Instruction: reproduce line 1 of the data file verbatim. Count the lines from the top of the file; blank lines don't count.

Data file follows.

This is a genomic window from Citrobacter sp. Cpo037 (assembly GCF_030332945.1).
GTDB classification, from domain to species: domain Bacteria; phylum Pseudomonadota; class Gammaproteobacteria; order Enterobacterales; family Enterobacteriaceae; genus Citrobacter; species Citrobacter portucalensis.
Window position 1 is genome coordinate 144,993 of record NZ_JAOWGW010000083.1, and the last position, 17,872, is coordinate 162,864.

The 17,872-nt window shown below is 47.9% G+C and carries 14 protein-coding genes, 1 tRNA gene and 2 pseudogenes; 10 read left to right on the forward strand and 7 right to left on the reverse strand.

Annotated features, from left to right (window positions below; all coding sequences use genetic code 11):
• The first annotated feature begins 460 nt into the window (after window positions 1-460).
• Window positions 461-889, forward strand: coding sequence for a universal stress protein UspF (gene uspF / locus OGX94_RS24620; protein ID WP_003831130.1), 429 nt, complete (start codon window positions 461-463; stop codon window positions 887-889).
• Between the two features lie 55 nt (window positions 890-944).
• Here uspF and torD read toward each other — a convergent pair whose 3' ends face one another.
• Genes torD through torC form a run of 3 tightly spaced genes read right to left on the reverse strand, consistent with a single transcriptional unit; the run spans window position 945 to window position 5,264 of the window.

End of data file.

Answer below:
This is a genomic window from Citrobacter sp. Cpo037 (assembly GCF_030332945.1).